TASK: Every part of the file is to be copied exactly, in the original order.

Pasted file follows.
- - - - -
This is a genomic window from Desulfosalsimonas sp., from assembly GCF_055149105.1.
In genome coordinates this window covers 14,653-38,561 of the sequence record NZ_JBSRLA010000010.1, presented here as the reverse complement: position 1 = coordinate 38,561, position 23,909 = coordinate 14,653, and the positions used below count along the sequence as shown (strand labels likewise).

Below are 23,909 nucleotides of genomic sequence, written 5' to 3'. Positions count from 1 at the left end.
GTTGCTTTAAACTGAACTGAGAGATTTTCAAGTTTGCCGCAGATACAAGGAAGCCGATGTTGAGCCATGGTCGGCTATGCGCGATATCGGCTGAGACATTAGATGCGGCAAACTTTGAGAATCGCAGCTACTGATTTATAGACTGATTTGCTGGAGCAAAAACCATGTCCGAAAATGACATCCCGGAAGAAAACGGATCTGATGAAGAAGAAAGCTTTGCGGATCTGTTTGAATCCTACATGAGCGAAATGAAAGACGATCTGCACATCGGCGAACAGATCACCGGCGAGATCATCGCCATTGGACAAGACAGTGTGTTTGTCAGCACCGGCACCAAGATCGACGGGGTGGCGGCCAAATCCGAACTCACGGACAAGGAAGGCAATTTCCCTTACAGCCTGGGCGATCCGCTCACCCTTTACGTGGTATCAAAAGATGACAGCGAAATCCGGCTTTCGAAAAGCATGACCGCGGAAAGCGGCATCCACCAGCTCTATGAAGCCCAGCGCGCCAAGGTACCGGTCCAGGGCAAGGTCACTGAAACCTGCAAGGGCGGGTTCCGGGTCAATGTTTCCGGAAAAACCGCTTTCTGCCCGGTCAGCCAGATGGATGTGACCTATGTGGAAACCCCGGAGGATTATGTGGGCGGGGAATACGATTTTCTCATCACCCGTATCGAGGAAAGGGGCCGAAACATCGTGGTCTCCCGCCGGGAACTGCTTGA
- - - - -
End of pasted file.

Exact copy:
This is a genomic window from Desulfosalsimonas sp., from assembly GCF_055149105.1.
In genome coordinates this window covers 14,653-38,561 of the sequence record NZ_JBSRLA010000010.1, presented here as the reverse complement: position 1 = coordinate 38,561, position 23,909 = coordinate 14,653, and the positions used below count along the sequence as shown (strand labels likewise).

Below are 23,909 nucleotides of genomic sequence, written 5' to 3'. Positions count from 1 at the left end.
GTTGCTTTAAACTGAACTGAGAGATTTTCAAGTTTGCCGCAGATACAAGGAAGCCGATGTTGAGCCATGGTCGGCTATGCGCGATATCGGCTGAGACATTAGATGCGGCAAACTTTGAGAATCGCAGCTACTGATTTATAGACTGATTTGCTGGAGCAAAAACCATGTCCGAAAATGACATCCCGGAAGAAAACGGATCTGATGAAGAAGAAAGCTTTGCGGATCTGTTTGAATCCTACATGAGCGAAATGAAAGACGATCTGCACATCGGCGAACAGATCACCGGCGAGATCATCGCCATTGGACAAGACAGTGTGTTTGTCAGCACCGGCACCAAGATCGACGGGGTGGCGGCCAAATCCGAACTCACGGACAAGGAAGGCAATTTCCCTTACAGCCTGGGCGATCCGCTCACCCTTTACGTGGTATCAAAAGATGACAGCGAAATCCGGCTTTCGAAAAGCATGACCGCGGAAAGCGGCATCCACCAGCTCTATGAAGCCCAGCGCGCCAAGGTACCGGTCCAGGGCAAGGTCACTGAAACCTGCAAGGGCGGGTTCCGGGTCAATGTTTCCGGAAAAACCGCTTTCTGCCCGGTCAGCCAGATGGATGTGACCTATGTGGAAACCCCGGAGGATTATGTGGGCGGGGAATACGATTTTCTCATCACCCGTATCGAGGAAAGGGGCCGAAACATCGTGGTCTCCCGCCGGGAACTGCTTGA